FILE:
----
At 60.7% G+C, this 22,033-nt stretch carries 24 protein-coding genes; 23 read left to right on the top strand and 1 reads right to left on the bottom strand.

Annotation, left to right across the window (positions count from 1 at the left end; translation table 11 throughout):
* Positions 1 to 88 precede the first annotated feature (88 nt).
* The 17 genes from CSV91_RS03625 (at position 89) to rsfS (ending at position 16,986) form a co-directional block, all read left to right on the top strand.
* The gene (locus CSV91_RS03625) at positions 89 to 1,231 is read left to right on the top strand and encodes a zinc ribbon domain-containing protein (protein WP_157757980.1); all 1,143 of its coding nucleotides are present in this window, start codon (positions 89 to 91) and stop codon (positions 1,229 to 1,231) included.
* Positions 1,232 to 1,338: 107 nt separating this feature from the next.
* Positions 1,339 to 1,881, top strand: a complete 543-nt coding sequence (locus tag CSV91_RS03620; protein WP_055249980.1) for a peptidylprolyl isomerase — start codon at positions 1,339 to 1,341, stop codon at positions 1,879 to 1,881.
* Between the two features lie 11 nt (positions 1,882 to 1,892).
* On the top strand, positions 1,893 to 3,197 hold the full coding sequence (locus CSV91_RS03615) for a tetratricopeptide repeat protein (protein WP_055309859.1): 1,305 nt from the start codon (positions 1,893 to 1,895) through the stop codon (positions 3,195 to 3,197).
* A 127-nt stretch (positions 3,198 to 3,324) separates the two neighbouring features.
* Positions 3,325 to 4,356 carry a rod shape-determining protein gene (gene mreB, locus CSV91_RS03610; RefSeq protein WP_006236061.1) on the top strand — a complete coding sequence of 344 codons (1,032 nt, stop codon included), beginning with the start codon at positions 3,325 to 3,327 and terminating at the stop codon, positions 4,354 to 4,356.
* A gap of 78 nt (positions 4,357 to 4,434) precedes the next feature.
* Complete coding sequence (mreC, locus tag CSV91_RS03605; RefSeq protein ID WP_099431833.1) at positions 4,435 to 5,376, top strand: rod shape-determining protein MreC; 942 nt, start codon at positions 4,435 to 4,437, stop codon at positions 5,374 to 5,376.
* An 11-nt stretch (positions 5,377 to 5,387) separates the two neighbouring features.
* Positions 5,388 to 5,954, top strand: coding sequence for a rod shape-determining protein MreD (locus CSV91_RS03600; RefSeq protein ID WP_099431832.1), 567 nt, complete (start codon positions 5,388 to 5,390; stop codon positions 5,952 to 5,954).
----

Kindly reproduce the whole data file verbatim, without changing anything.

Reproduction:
At 60.7% G+C, this 22,033-nt stretch carries 24 protein-coding genes; 23 read left to right on the top strand and 1 reads right to left on the bottom strand.

Annotation, left to right across the window (positions count from 1 at the left end; translation table 11 throughout):
* Positions 1 to 88 precede the first annotated feature (88 nt).
* The 17 genes from CSV91_RS03625 (at position 89) to rsfS (ending at position 16,986) form a co-directional block, all read left to right on the top strand.
* The gene (locus CSV91_RS03625) at positions 89 to 1,231 is read left to right on the top strand and encodes a zinc ribbon domain-containing protein (protein WP_157757980.1); all 1,143 of its coding nucleotides are present in this window, start codon (positions 89 to 91) and stop codon (positions 1,229 to 1,231) included.
* Positions 1,232 to 1,338: 107 nt separating this feature from the next.
* Positions 1,339 to 1,881, top strand: a complete 543-nt coding sequence (locus tag CSV91_RS03620; protein WP_055249980.1) for a peptidylprolyl isomerase — start codon at positions 1,339 to 1,341, stop codon at positions 1,879 to 1,881.
* Between the two features lie 11 nt (positions 1,882 to 1,892).
* On the top strand, positions 1,893 to 3,197 hold the full coding sequence (locus CSV91_RS03615) for a tetratricopeptide repeat protein (protein WP_055309859.1): 1,305 nt from the start codon (positions 1,893 to 1,895) through the stop codon (positions 3,195 to 3,197).
* A 127-nt stretch (positions 3,198 to 3,324) separates the two neighbouring features.
* Positions 3,325 to 4,356 carry a rod shape-determining protein gene (gene mreB, locus CSV91_RS03610; RefSeq protein WP_006236061.1) on the top strand — a complete coding sequence of 344 codons (1,032 nt, stop codon included), beginning with the start codon at positions 3,325 to 3,327 and terminating at the stop codon, positions 4,354 to 4,356.
* A gap of 78 nt (positions 4,357 to 4,434) precedes the next feature.
* Complete coding sequence (mreC, locus tag CSV91_RS03605; RefSeq protein ID WP_099431833.1) at positions 4,435 to 5,376, top strand: rod shape-determining protein MreC; 942 nt, start codon at positions 4,435 to 4,437, stop codon at positions 5,374 to 5,376.
* An 11-nt stretch (positions 5,377 to 5,387) separates the two neighbouring features.
* Positions 5,388 to 5,954, top strand: coding sequence for a rod shape-determining protein MreD (locus CSV91_RS03600; RefSeq protein ID WP_099431832.1), 567 nt, complete (start codon positions 5,388 to 5,390; stop codon positions 5,952 to 5,954).